The Sumed pipeline, with capacity of around 2.5 million bbl/d, links the Ain Sukhna terminal on the Gulf of Suez with Sidi Kerir on the Mediterranean. Sumed consists of two parallel 42-inch lines, and is owned by Arab Petroleum Pipeline Co., a joint venture of EGPC, Saudi Aramco, Abu Dhabi's ADNOC, three Kuwaiti companies, and Qatar's QGPC.

 

Sources include: APS Review Oil Market Trends; Australian Financial Review; Business Week Online; Central Intelligence Agency; Energy Compass; Intertanko; Lloyd's List; National Defense Univeristy ("Chokepoints: Maritime Concerns in Southeast Asia"); National Post; Office of Naval Intelligence ("The Strait of Hormuz,"The Suez Canal/Sumed Complex"), Oil Daily; Platt's Oilgram News; Reuters; U.S. Energy Information Administration

 

 

 

  

 

 

CALCULATING CANAL COSTS

 

Almost 35,000 ships transited the Suez Canal in 2009, of which about 10 percent were petroleum tankers. With only 1,000 feet at its narrowest point, the Canal is unable to handle the VLCC (Very Large Crude Carriers) and ULCC (Ultra Large Crude Carriers) class crude oil tankers. The Suez Canal Authority is continuing enhancement and enlargement projects on the canal, and extended the depth to 66 ft in 2010 to allow over 60 percent of all tankers to use the Canal.

There are restrictions on the tanker size that can fit through the canal. This is mainly based on draft, or the depth of the tanker underwater, which has to be less than the 66 ft depth of the Canal, but there is also a bridge over the canal that the tankers must pass under. Those that fit into this range are designated as Suezmax tankers. In terms of the classification of tanker sizes they lie in the mid-range of those available. In a typical day about 1.8 mbd of oil passes through the Canal, which is about 5% of the global oil tanker trade.

The smallest of the tankers are those that act as coastal tankers. Typically from 300 to 670 ft long, with a draft that can go from 20 to 52.5 ft, they are used locally for the trans-shipment of refined fuel products. Ranging from 1,000 to 50,000 tons deadweight they are, most typically, the small local vessels that are often the only tankers that folk will see coming into harbor.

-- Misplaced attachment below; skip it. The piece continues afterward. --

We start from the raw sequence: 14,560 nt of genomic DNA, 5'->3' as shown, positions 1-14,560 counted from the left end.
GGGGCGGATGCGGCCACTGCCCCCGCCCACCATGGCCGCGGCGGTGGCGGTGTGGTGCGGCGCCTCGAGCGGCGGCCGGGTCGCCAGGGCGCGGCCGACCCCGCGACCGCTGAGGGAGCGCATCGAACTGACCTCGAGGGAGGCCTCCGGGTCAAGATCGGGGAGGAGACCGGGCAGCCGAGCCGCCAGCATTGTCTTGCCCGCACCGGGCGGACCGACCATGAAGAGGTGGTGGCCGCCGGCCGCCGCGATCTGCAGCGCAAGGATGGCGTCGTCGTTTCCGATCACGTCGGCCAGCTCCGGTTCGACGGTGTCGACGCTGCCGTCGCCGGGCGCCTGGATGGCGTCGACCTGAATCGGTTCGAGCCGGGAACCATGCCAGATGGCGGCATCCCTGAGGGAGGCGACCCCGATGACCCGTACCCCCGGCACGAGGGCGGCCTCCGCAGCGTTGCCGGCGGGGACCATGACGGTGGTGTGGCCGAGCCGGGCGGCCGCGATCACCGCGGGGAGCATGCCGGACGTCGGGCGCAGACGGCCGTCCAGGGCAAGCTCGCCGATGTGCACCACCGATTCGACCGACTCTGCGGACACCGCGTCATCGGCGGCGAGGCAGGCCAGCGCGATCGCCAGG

The design objectives for coastal tankers are demanding and sometimes contradictory, maximum volume in minimum dimensions. Operation in coastal service means frequent harbor calls, often through very restricted waterways having high currents and winds. Good manoeuvring capabilities are thus also required and, of course, high system availability to avoid incidents and accidents in case of system malfunction.

One of the more modern ones is fitted to carry either oil or liquefied gas.

But before I go on, I now need to define deadweight (DWT). It is not the weight of the empty tanker, but rather the weight of the cargo and fuel that the ship carries. In other words almost everything but the weight of the ship (which, just to be confusing, is known as the lightweight). Put them both together and you get the displacement of the vessel. So, that a tanker with a 50,000 ton DWT, with 6.3 barrels to the ton, would carry 315,000 barrels of oil. Now this is not all cargo since perhaps 5% of that total would be the fuel oil to drive the ship, which in this case would be around 15,000 bbl, giving a capacity of around 300,000 bbl. The density of the oil varies, and I used a value from one of the shipping companies, rather than the 7.3 value I have used in the past when converting shipped product.

And remember that bridge over the Canal that I mentioned? Well that brings in the other measure, known as air draft. This is the head room that the tanker needs, and for Suezmax this is 223 ft.